Man linked to $1.3B North Korean BTC hacks gets 11 years in prison

Man linked to $1.3B North Korean BTC hacks gets 11 years in prison

Bitcoin News
September 15, 2021 by J.D. Smith
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A man who allegedly masterminded the laundering of vast amounts of funds obtained through hacks, cyber heists, and other illegal activities has been sentenced to 11 years behind bars. The man, known as Ghaleb Alaumary, is accused of having helped North Korean hackers who made off with $1.3 billion targeting banks and digital currency firms,
Man-linked-to-1.3B-North-Korean-BTC-hacks-gets-11-years-in-prison

A man who allegedly masterminded the laundering of vast amounts of funds obtained through hacks, cyber heists, and other illegal activities has been sentenced to 11 years behind bars. The man, known as Ghaleb Alaumary, is accused of having helped North Korean hackers who made off with $1.3 billion targeting banks and digital currency firms, among other crimes.

The 36-year-old Canadian was sentenced to 140 months in prison by the Southern District of Georgia, the U.S. Department of Justice announced. Judge Stan Baker also ordered him to pay $30.7 million in restitution to the victims of his crimes. He must also serve a three-year supervised release sentence.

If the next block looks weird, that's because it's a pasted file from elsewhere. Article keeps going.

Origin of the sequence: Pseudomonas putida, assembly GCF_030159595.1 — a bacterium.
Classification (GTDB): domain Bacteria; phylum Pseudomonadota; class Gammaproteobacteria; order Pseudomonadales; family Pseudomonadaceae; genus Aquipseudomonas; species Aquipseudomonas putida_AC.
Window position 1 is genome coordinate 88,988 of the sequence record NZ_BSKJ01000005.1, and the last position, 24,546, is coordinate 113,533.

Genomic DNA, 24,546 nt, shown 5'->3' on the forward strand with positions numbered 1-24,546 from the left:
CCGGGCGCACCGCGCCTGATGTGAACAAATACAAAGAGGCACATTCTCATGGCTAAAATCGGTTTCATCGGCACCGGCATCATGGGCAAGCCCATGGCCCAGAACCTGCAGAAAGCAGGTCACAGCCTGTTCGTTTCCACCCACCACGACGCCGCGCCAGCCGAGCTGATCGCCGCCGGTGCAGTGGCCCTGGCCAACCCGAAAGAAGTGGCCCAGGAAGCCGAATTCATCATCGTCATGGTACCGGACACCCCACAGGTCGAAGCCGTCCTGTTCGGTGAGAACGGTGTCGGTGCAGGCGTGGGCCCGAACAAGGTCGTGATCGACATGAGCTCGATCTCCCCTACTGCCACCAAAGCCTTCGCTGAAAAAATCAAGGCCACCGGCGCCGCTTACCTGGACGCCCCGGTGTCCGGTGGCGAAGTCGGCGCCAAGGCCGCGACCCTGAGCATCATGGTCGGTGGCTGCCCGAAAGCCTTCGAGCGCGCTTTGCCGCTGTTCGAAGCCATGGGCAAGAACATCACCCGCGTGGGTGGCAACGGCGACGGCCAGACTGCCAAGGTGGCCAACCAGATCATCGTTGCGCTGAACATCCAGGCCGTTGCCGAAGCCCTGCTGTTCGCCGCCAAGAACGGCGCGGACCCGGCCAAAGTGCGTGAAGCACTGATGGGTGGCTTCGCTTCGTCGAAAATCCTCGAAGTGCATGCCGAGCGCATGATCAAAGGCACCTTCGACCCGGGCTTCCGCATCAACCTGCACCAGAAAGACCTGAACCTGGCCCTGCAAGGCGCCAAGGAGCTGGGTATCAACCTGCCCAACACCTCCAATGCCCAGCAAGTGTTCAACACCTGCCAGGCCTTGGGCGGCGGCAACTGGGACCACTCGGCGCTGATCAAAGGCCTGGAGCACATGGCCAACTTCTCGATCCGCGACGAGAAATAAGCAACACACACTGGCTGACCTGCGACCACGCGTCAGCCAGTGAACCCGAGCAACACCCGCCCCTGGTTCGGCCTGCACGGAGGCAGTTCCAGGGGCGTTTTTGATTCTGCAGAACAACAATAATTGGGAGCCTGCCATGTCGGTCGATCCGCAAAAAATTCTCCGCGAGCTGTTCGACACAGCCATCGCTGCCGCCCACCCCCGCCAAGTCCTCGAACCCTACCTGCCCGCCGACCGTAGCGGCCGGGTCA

Alaumary has been linked to several illicit activities, almost always being the one laundering the money for the bad guys. One of these is his links to a network of North Korean hackers that wreaked havoc on financial institutions, from banks to digital currency exchanges.

As CoinGeek reported earlier this year, the DoJ indicted three hackers for using extortion and cyber-attacks to steal from banks in Vietnam, Malta, Mexico, and more. They also allegedly stole over $100 million from digital currency startups in Slovenia, Indonesia, and the United States.

Alaumary is accused of laundering money for the crime ring, an offense he pleaded guilty to. Authorities said he worked by recruiting others and providing them with bank accounts to withdraw cash and transfer it via wire transfers and digital currencies.

In other crimes, he impersonated a construction company and defrauded close to $10 million from a Canadian university and as a wealthy bank customer through which he stole hundreds of thousands from victims in Texas.

“International money launderers provide critical services to cybercriminals, helping hackers and fraudsters to avoid detection and hide their illicit profits,” Assistant Attorney General Kenneth Polite Jr. remarked. “Alaumary’s sentence today reflects how seriously the Department of Justice considers the critical role that money launderers play in global cybercrime.”

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